One radiology resident logged 1.37 miles of travel on their mouse and 10,778 keystrokes in a single eight-hour shift, according to a review published on Tuesday.
The hefty totals underscore the need to simplify processes for physicians who are overburdened by complex PACS systems and other tools, Swiss researchers argued in RSNA’s Radiology.
“Because of the rising volumes and complexity of diagnostic imaging studies and the demand for advanced postprocessing, radiologists’ workloads continue to increase substantially,” Jan Vosshenrich and Hanns-Christian Breit, with the Department of Radiology at University Hospital Basel, Switzerland, wrote Feb. 16. “The complex and extensive mouse patterns suggest the need for advanced user interface devices with greater functionality,” they added later.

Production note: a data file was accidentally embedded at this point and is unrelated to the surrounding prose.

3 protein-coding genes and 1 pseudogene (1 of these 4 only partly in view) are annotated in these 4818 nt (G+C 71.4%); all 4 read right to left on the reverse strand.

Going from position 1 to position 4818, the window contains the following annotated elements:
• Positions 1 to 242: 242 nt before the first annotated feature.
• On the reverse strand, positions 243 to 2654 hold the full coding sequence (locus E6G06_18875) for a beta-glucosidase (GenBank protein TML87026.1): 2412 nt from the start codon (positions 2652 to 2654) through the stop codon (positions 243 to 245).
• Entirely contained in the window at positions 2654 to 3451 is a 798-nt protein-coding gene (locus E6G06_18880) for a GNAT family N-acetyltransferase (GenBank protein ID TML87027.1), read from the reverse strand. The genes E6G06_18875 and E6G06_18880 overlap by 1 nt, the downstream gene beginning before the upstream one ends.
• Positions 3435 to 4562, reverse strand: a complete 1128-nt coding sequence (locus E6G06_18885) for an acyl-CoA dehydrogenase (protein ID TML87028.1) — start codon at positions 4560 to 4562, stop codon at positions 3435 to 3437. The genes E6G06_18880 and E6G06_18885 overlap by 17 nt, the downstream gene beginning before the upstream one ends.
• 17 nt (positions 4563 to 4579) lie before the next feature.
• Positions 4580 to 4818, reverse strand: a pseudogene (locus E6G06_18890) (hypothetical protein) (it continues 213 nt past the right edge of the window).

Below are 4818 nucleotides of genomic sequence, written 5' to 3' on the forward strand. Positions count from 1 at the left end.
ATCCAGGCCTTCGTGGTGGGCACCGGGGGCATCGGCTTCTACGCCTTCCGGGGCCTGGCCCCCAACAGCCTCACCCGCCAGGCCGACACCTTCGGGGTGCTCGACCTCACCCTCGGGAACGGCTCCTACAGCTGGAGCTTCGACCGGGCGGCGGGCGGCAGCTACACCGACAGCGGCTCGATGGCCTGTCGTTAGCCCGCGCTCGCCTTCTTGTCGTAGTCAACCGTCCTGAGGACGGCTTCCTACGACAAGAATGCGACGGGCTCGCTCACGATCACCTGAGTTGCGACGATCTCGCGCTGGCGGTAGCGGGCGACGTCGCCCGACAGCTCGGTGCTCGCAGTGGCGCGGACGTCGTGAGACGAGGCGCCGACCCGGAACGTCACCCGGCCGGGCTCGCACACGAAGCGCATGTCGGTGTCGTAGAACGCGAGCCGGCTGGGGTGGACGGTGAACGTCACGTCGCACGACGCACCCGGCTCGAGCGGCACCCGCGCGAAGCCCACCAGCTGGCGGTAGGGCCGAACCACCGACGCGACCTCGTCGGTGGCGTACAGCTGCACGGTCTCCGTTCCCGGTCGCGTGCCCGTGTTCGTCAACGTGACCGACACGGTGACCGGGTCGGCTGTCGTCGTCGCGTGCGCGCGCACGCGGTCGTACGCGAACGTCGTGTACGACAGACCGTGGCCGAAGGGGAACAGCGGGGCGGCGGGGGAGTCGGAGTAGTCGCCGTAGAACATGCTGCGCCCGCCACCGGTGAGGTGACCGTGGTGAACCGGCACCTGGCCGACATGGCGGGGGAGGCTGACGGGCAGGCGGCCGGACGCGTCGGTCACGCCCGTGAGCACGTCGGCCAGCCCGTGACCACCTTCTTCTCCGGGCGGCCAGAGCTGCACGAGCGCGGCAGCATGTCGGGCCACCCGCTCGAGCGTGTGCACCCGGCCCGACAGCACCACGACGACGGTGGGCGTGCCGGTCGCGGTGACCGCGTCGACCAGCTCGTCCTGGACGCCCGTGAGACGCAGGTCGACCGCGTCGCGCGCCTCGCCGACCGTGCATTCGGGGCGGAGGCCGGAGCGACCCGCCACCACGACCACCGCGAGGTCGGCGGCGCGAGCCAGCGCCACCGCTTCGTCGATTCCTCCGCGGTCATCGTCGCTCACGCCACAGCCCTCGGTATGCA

Artificial intelligence could be one way to automate some time-consuming and repetitive tasks, such as synchronizing image stacks. Optimizing and streamlining menial duties is crucial to helping rads keep up with ballooning workloads, the authors added.
Vosshenrich and Breit tracked the mouse movements and activity of a rad resident during a single shift for their analysis. The individual used a typical radiology information system and picture archiving and communication system set-up utilizing two monitors.
You can find more out about their experiment—and see images of the resident’s mouse patterns—in Radiology here.